Having grown up near and actually talked to librarians all my life I actually understand how to group information. Applying that knowledge to a search for some words and against others isn't that far a stretch.

    It is a personal pet peve of mine to have to listen to people bemoan Google (etc.) when these self-same people have never even *noticed* the advanced search link, nor even learned the power of the minus ("-") in the standard search bar.

    There is no technology that can "fix" bad user inquiries that won't in turn "ruin" good ones.
  • Single gripe... (Score:3, Interesting)

    by Cinematique ( 167333 ) * on Monday January 05, 2004 @05:47PM (#7884782)
    My only issue with Google is that it has a mildly annoying problem with linking to other search engines. Say, for instance, you search for n. Sometimes, instead of being presented with a list of sites carrying information about n, you're presented with links to other (mostly horrible) search engines. It's just as bad as being served a list of pages that are nothing more than "Google magnets," filled with a bunch of terms close to the topic you searched for, but missing any real content.

    That's Google's largest flaw, IMHO.
  • by Rikardon ( 116190 ) on Monday January 05, 2004 @05:49PM (#7884795)
    The term "Slashdot Effect" is now one of only three clickable (i.e. searchable) links under their search box, suggesting that these folks at least have a sense of humour. Brownie points for that.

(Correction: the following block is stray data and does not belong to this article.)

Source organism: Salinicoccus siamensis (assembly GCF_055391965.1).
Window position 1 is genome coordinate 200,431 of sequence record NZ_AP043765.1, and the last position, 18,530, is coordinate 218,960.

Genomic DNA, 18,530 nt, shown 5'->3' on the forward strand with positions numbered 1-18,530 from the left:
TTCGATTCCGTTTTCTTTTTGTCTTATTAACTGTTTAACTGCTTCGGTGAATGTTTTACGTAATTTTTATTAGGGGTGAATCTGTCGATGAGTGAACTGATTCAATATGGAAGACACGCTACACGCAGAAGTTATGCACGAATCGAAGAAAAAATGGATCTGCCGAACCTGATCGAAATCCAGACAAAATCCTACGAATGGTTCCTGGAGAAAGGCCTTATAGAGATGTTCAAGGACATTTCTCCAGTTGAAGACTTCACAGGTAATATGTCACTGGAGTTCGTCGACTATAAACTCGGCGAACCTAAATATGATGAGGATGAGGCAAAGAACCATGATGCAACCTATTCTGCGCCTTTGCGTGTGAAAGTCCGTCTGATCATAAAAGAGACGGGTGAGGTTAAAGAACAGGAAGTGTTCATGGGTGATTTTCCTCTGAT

• by fupeg ( 653970 ) on Monday January 05, 2004 @05:56PM (#7884861)
    From my own experience with developing search technologies for an e-content site, these guys are on the right track. Compared to a lot of search technologies out there, Google is dumb. But it is blazing fast, general purpose, and smarter than most of its (former) compettitors. Part of why it is dumb is that it is so general purpose. To make a search engine smarter, you have to add context. Specialized search engines can do this by standardizing their inputs. Google could do this too, but it would require complex parsing of everything that it spiders.

    Another thing that Google really lacks is detection of duplicates. Google tries to do this, but does it poorly. I remember recently doing a search on Google for an obscure DB2 error code, and getting the same page out of the IBM manual over and over again, all on different college websites.
    This is another area where linguistic/statistical analysis could really help. Most knowledge-base products offer a "More Like This" feature that is an index of linguistic similarities between items. An easy way to detect duplicates with such a system is to have a fine scale and place an uppler limit on similarities, i.e. any two items with a similarity > N are likely to be duplicates.

    All of this being said, I would be surprised if Google does not address these issues in the very near future. I do not think they have gone down the path that many large companies go down where they stop trying to innovate and instead just try to protect their turf.
  • by Lxy ( 80823 ) on Monday January 05, 2004 @06:02PM (#7884905) Journal
    Here's the Google Cache [] of Vivisimo.
  • by spaceyhackerlady ( 462530 ) on Monday January 05, 2004 @07:54PM (#7886071)

    A colleague just asked me a technical question. He said he'd normally look it up on google, but figured it would be faster to ask me.

    There's probably a moral there, somewhere.


"Well hello there Charlie Brown, you blockhead." -- Lucy Van Pelt